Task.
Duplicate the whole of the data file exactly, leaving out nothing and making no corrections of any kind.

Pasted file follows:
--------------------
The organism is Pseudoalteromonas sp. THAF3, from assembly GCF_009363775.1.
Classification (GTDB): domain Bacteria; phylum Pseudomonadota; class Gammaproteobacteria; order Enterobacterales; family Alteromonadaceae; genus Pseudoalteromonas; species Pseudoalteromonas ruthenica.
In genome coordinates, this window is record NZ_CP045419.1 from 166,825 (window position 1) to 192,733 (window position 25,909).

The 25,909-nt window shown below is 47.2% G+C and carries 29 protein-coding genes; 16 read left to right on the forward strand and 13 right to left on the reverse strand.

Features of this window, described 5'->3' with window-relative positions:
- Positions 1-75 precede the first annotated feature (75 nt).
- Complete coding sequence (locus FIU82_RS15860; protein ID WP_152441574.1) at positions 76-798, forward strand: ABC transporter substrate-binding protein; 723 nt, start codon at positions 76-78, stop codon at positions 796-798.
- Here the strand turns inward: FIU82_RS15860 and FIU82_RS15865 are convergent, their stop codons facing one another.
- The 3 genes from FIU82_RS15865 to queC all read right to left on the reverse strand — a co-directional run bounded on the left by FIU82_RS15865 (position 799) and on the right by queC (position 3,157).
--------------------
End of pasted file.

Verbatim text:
The organism is Pseudoalteromonas sp. THAF3, from assembly GCF_009363775.1.
Classification (GTDB): domain Bacteria; phylum Pseudomonadota; class Gammaproteobacteria; order Enterobacterales; family Alteromonadaceae; genus Pseudoalteromonas; species Pseudoalteromonas ruthenica.
In genome coordinates, this window is record NZ_CP045419.1 from 166,825 (window position 1) to 192,733 (window position 25,909).

The 25,909-nt window shown below is 47.2% G+C and carries 29 protein-coding genes; 16 read left to right on the forward strand and 13 right to left on the reverse strand.

Features of this window, described 5'->3' with window-relative positions:
- Positions 1-75 precede the first annotated feature (75 nt).
- Complete coding sequence (locus FIU82_RS15860; protein ID WP_152441574.1) at positions 76-798, forward strand: ABC transporter substrate-binding protein; 723 nt, start codon at positions 76-78, stop codon at positions 796-798.
- Here the strand turns inward: FIU82_RS15860 and FIU82_RS15865 are convergent, their stop codons facing one another.
- The 3 genes from FIU82_RS15865 to queC all read right to left on the reverse strand — a co-directional run bounded on the left by FIU82_RS15865 (position 799) and on the right by queC (position 3,157).